Casas Grandes was one of the largest pre-Columbian cities in the Southwest. Casas Grandes is intriguing to archaeologists because it showcases elements of both Pueblo and Mesoamerican culture. Casas Grandes has traditionally Mesoamerican elements, like ballcourts and platform mounds but also has large Pueblo adobe multi-storied buildings.
In addition to the unique architecture, Casas Grandes was a trading hub that reached far into the American Southwest. Shells, macaw feathers, copper bells, and pottery were just some of the Mesoamerican luxury items traded in and out of Casas Grandes. Archaeologists are still discovering the extent and nature of this trading system.
Casas Grandes pottery is well known for its iconography and effigies. Human effigies are prevalent as are birds, fish, snakes, and mythological creatures. The owl effigy jar pictured above is just one example of the wide variety of animals depicted on Casas Grandes pottery. Perhaps these jars were used for food offerings in religious ceremonies but a consensus has still yet to be reached on their function.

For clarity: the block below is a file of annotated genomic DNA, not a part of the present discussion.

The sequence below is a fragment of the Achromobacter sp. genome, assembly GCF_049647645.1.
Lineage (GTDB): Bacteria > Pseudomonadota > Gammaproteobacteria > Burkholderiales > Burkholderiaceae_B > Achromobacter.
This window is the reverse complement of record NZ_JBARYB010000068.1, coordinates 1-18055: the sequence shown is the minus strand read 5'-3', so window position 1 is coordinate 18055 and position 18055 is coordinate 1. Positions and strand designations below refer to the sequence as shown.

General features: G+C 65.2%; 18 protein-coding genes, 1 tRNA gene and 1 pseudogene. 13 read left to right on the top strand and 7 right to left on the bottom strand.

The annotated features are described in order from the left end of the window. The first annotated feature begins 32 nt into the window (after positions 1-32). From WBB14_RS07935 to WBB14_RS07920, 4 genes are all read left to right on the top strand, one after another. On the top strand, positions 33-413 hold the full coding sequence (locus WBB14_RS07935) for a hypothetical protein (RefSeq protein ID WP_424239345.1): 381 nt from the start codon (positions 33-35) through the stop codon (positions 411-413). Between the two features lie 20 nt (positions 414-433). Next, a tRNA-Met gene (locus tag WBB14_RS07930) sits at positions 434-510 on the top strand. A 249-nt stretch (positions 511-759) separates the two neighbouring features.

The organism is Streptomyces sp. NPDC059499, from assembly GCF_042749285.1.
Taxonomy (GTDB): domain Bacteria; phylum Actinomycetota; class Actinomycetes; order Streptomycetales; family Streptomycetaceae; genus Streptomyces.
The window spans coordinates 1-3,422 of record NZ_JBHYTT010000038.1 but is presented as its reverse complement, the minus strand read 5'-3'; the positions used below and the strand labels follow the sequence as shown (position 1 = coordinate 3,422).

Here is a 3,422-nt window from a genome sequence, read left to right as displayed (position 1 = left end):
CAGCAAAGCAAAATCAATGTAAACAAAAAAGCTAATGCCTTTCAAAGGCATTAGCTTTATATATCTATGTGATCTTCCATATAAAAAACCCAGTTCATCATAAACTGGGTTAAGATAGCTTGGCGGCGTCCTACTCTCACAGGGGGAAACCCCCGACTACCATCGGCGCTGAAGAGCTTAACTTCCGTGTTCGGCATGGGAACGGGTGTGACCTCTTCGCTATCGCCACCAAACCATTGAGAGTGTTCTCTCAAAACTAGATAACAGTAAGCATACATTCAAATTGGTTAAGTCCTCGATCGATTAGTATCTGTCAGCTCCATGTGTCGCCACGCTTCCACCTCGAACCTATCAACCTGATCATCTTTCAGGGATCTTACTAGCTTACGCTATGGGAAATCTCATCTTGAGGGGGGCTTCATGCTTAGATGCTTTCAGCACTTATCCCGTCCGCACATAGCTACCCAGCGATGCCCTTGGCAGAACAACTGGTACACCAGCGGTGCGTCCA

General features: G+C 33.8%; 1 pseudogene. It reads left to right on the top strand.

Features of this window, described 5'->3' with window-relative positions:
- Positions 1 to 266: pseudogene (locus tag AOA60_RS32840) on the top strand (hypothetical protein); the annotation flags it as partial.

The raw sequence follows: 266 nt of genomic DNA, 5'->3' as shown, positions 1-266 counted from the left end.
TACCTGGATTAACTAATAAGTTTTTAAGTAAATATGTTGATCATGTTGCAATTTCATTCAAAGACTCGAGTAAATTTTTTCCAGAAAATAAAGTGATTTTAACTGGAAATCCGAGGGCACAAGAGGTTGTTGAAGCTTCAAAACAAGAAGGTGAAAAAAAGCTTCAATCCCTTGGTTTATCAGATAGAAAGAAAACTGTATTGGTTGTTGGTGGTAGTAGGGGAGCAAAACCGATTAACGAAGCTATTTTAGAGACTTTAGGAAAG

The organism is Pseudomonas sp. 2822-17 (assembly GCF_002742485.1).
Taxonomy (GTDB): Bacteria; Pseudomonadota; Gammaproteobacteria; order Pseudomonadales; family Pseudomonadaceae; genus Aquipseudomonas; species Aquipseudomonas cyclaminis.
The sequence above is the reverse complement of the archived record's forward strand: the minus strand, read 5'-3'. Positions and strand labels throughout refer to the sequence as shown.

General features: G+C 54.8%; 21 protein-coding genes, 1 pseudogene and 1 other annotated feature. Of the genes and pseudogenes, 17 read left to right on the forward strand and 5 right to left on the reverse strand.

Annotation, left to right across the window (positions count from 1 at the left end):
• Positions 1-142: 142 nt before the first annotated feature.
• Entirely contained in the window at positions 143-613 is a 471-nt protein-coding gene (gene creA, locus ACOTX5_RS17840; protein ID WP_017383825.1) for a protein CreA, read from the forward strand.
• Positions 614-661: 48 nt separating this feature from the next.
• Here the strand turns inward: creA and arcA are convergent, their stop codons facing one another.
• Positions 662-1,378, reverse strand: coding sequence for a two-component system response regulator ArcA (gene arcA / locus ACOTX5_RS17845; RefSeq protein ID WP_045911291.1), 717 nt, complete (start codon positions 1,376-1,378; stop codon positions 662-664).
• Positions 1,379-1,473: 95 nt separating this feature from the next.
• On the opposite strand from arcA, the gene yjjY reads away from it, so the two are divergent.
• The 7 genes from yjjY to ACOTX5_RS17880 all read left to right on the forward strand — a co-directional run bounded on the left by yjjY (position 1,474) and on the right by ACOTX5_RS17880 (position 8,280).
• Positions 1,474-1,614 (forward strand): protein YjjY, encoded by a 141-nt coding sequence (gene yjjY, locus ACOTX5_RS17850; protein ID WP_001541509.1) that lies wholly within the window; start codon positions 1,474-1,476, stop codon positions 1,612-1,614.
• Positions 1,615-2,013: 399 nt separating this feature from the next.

This owl effigy is a Ramos polychrome type of pottery. It is created using light colored clay that is coiled and scraped into the desired shape and fired in an oxidizing atmosphere. The owl is decorated with red and black painted geometric designs on a light tan slip. Come see this owl effigy and many other Southwest ceramic effigies in the BioLounge at the University of Colorado Museum of Natural History today!
To learn more about Casas Grandes and Southwestern ceramics, try these resources:
Ancient Puebloan Southwest, John Kantner, 2004, Cambridge University Press.
A History of the Ancient Southwest, Stephen H. Lekson, 2009, School for Advanced Research Press, New Mexico.
Southwestern Pottery: Anasazi to Zuni, Allan Hayes, 1996, Northland, Arizona.